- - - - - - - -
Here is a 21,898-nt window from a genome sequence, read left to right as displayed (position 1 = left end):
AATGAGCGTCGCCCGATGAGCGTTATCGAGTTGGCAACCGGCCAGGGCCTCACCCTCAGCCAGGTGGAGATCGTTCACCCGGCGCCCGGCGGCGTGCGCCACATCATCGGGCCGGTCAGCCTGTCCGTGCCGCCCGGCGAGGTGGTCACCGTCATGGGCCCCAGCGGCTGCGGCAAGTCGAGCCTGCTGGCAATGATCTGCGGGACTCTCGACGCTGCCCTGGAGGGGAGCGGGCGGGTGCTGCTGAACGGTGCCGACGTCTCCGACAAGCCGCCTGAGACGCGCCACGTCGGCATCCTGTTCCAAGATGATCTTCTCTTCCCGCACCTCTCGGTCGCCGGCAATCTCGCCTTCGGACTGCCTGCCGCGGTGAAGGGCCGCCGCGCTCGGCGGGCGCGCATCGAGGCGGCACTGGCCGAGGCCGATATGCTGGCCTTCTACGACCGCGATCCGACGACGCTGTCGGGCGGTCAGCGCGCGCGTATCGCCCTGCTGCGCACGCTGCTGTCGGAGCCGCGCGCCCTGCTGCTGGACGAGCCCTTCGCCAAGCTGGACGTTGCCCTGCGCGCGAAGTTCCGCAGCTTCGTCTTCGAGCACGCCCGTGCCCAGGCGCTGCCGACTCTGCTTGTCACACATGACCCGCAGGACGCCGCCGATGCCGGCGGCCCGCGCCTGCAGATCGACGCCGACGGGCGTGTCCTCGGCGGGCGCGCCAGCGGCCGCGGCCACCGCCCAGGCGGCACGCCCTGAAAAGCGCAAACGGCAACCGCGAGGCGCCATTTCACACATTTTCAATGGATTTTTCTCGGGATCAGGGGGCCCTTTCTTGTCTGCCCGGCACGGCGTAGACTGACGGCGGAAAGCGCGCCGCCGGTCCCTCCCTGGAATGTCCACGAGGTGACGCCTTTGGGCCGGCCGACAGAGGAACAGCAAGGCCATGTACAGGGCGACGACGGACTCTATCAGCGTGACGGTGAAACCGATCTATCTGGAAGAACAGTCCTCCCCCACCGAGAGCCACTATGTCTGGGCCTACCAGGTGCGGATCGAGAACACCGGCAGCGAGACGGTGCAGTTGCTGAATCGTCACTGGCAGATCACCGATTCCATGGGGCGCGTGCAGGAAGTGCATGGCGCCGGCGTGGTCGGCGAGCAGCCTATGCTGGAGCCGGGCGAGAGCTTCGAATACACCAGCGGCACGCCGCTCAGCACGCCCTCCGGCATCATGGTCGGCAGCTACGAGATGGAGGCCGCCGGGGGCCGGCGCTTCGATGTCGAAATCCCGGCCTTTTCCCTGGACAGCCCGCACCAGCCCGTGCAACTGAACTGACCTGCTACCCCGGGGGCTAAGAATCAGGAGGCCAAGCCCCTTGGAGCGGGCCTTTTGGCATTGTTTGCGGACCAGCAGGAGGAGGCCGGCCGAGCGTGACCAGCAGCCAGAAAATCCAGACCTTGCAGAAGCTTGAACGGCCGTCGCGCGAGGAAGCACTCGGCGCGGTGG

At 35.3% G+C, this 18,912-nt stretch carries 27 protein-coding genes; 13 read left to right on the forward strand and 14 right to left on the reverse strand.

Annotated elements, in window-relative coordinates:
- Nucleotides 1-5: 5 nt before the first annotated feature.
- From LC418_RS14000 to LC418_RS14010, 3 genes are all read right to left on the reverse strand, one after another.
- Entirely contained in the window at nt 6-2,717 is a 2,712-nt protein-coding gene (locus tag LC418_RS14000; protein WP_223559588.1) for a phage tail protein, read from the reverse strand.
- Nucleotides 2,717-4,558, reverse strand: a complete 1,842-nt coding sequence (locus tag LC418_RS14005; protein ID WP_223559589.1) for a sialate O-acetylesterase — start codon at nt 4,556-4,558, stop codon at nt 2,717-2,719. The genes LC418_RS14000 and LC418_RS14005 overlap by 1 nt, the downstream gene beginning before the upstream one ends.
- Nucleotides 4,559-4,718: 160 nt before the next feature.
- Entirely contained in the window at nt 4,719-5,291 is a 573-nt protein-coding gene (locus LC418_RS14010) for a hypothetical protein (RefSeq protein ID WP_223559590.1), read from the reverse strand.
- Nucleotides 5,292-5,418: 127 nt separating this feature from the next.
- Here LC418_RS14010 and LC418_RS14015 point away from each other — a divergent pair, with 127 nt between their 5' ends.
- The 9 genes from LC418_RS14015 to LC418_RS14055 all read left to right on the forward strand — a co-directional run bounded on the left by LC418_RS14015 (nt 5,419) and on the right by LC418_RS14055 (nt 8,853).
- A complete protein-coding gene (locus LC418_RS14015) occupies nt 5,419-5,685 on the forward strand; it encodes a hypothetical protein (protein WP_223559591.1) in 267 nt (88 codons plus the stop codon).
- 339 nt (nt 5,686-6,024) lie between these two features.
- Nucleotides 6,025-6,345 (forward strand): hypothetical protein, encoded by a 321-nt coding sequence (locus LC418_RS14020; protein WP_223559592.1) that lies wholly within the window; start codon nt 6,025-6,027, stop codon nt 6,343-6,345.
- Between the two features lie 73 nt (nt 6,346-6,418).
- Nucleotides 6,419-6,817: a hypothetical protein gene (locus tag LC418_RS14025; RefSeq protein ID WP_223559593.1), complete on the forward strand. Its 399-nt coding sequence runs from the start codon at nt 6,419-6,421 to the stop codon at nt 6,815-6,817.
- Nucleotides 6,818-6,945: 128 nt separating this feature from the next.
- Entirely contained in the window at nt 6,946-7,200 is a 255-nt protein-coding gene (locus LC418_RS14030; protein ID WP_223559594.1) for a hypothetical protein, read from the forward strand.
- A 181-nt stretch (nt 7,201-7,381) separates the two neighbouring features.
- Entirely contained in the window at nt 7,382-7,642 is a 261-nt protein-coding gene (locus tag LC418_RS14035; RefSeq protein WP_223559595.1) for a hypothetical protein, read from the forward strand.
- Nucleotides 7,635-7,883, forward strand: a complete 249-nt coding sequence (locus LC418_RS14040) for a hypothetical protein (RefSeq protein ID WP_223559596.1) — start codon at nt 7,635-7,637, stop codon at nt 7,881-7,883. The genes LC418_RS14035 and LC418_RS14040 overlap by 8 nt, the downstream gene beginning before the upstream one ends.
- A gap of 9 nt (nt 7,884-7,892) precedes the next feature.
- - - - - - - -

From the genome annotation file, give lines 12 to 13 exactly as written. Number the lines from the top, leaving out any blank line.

- Here LC418_RS14010 and LC418_RS14015 point away from each other — a divergent pair, with 127 nt between their 5' ends.
- The 9 genes from LC418_RS14015 to LC418_RS14055 all read left to right on the forward strand — a co-directional run bounded on the left by LC418_RS14015 (nt 5,419) and on the right by LC418_RS14055 (nt 8,853).